Dr. Senay recommends taking the following steps to help remedy the problem:

Try to go to bed and get up at the same time every day.

Adopt a routine that helps you wind down before you go to bed.

Use your bedroom for only two things -- sleep and sex.

Avoid caffeine, and don't use alcohol to help you fall asleep. Alcohol may seem to help at first, but it disturbs your overall sleep patterns.

Get More Calcium

Calcium is a key nutrient everyone needs for better health. It helps keep your bones strong, and it may guard against cancer and help your heart as well.

Why is calcium so vital for your health? We know it helps prevent osteoporosis, or brittle bone disease, in both women and men. Recent research has found that calcium can also help control or prevent the symptoms of pre-menstrual syndrome. Another study found that men who ate a diet high in calcium had a reduced risk of colon cancer.

Ideally, you should get all the calcium you need from your food, but consult your doctor about taking a supplement, especially if your are over 50 or post-menopausal.

You can find calcium in:

milk and dairy products

vegetables such as broccoli and spinach

tofu, black beans, kidney beans, and almonds

canned sardines or salmon with bones

some brands of orange juice are fortified with calcium

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Hepatitis B prevalent in US despite vaccine
December 31, 1998

Although the hepatitis B vaccine has been available since 1981, hepatitis B infection remained as prevalent in the US in the early 1990s as it was in the early 1980s, according to a report in the January issue of the American Journal of Public Health, a journal of the American Public Health Association.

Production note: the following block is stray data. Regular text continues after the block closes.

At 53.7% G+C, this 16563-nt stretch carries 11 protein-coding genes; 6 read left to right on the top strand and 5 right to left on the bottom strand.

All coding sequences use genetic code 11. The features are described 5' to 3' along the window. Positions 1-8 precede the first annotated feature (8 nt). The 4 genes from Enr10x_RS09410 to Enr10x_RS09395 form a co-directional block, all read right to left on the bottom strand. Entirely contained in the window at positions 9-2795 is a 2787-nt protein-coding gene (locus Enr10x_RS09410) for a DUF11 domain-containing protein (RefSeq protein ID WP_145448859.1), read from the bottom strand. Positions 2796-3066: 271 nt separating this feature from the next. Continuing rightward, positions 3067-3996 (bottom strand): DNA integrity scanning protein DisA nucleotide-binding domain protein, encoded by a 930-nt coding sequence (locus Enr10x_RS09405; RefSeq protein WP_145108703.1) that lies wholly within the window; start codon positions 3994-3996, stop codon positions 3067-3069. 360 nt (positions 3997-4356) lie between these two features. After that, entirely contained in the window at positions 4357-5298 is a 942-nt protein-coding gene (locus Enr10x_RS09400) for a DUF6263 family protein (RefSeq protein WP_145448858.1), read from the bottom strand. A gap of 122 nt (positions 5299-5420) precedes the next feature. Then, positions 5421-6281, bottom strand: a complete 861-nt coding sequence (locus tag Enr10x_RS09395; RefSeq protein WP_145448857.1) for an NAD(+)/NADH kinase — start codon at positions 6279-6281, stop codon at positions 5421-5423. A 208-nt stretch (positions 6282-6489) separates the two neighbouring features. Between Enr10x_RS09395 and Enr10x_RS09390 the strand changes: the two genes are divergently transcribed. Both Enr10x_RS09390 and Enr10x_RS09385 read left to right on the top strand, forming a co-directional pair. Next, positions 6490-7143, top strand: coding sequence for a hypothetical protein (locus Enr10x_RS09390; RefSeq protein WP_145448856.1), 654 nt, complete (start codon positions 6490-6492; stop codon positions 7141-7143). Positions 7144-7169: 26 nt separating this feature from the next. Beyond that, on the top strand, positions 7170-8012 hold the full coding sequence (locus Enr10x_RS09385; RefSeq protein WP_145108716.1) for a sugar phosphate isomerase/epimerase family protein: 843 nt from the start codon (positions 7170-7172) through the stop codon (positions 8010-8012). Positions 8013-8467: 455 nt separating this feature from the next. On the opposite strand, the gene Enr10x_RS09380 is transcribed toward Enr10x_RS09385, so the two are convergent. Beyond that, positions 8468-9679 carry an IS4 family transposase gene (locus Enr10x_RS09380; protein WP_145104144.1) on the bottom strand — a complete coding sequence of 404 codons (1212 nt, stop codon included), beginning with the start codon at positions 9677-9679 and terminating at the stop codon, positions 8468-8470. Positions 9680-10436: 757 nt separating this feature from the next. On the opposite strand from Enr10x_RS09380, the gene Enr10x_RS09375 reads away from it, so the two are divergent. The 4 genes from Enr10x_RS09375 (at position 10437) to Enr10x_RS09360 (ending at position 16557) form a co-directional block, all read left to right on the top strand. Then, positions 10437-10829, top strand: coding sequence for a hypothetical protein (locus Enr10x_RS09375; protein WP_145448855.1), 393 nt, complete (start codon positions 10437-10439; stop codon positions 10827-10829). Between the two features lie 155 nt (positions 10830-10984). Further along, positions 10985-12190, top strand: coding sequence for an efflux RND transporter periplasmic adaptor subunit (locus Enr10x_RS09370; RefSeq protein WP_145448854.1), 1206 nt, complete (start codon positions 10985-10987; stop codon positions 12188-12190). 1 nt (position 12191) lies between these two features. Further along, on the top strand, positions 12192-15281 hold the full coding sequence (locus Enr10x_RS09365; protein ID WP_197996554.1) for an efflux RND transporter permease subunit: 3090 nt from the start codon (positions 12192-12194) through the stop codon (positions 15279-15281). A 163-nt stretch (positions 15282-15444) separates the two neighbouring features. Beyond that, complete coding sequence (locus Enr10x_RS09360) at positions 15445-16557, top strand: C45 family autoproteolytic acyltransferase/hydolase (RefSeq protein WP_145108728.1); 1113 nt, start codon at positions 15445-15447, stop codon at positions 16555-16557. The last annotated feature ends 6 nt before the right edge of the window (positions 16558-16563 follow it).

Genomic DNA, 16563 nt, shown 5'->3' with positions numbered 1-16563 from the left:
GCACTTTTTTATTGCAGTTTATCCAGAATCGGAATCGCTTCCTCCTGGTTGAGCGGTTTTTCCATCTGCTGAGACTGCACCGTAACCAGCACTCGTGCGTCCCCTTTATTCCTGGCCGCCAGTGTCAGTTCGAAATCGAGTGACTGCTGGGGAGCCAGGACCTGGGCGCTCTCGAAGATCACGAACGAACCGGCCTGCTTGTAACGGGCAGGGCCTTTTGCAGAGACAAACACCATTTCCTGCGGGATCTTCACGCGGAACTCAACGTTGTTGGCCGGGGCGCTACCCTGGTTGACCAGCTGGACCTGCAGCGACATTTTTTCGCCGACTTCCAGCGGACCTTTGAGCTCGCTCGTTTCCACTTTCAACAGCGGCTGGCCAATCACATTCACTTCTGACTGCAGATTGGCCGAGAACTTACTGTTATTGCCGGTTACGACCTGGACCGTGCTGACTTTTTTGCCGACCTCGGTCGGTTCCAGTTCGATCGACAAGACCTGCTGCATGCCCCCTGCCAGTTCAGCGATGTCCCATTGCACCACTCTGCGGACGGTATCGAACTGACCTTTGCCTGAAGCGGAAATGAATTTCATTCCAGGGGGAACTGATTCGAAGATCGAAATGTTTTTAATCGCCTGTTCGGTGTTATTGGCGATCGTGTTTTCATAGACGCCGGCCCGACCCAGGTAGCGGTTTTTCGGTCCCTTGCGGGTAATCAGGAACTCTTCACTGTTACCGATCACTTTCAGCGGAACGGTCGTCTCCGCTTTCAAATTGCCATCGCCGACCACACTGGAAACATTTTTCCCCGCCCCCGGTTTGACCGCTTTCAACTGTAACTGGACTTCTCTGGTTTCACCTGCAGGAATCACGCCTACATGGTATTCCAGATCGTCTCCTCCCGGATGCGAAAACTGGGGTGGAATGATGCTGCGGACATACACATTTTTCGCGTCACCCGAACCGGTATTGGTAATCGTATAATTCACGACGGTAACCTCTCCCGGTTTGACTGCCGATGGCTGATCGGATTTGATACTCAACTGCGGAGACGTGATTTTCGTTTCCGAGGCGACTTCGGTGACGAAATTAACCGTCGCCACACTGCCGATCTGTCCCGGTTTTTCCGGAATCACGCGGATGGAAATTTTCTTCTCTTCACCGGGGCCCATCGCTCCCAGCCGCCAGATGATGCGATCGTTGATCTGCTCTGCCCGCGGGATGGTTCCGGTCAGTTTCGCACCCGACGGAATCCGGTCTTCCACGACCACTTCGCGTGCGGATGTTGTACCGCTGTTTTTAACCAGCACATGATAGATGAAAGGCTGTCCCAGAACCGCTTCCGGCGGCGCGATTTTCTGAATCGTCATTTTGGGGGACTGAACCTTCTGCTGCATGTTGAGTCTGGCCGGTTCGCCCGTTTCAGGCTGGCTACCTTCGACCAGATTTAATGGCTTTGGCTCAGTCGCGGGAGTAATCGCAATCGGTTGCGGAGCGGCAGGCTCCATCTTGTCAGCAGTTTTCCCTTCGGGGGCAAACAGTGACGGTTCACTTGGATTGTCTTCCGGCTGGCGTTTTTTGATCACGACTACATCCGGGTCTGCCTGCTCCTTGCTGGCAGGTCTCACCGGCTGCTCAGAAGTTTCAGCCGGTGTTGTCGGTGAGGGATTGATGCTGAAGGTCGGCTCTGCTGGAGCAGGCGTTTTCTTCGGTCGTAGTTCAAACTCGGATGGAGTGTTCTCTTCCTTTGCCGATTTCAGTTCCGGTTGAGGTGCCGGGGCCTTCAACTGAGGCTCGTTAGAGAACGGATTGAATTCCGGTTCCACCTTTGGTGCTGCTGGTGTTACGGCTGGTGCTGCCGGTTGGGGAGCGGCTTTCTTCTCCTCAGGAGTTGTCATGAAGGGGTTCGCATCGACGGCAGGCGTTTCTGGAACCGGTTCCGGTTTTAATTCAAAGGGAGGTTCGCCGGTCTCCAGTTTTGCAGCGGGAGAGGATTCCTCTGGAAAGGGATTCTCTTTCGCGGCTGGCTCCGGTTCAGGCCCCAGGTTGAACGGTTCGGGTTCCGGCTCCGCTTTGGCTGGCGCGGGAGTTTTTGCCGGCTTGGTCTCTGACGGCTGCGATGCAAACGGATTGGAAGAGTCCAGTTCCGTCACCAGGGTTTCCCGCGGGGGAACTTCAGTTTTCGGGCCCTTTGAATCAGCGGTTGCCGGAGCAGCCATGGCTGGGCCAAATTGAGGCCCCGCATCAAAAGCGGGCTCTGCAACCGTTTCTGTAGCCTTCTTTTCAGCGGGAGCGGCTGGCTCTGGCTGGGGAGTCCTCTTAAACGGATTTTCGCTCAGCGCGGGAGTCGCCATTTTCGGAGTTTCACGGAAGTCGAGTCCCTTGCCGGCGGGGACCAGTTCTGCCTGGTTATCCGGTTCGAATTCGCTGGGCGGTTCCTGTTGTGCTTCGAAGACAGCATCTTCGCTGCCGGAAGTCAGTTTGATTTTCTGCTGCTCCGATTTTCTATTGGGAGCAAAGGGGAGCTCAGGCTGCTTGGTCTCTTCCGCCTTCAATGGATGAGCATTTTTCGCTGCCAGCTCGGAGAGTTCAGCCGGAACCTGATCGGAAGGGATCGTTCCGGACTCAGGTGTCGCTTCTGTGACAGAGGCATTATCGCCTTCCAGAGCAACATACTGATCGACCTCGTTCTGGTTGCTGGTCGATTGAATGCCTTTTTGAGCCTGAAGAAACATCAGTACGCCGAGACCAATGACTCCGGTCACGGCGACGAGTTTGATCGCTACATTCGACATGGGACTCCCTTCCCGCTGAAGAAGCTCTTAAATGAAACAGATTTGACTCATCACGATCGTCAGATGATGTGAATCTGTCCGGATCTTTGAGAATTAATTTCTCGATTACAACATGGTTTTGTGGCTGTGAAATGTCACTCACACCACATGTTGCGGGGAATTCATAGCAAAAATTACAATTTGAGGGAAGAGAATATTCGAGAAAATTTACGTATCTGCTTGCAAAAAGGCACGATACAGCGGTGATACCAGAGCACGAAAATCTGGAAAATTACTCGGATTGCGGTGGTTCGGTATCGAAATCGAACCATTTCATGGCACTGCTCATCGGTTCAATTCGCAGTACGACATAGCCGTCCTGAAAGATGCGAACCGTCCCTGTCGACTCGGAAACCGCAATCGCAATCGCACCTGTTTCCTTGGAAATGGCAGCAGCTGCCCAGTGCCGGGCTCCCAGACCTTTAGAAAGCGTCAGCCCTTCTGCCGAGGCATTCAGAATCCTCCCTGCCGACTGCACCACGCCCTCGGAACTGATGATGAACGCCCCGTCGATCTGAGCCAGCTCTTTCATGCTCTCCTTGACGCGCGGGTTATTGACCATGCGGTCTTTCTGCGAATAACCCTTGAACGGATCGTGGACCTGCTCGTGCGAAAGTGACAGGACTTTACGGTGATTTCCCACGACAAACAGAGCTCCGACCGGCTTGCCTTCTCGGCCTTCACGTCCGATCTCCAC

Dr. Geraldine M. McQuillan and colleagues with the Centers for Disease Control and Prevention (CDC) explain this finding by the fact that widespread vaccination programs were not launched until the early to mid-1990s.

For the last two decades, an estimated 200,000 to 300,000 people in the US have contracted the hepatitis B virus annually. The virus is associated with inflammation of the liver and an increased risk of liver cancer. It can be transmitted via blood transfusions, sex, and contaminated needles.

The CDC researchers analyzed data from the National Health and Nutrition Examination Survey II (NHANES II), which was conducted between 1976 and 1980, and NHANES III conducted between 1988 and 1994. NHANES II included more than 28,000 people in the US, while NHANES III included an estimated 40,000. The survey design includes the results of blood tests for hepatitis B.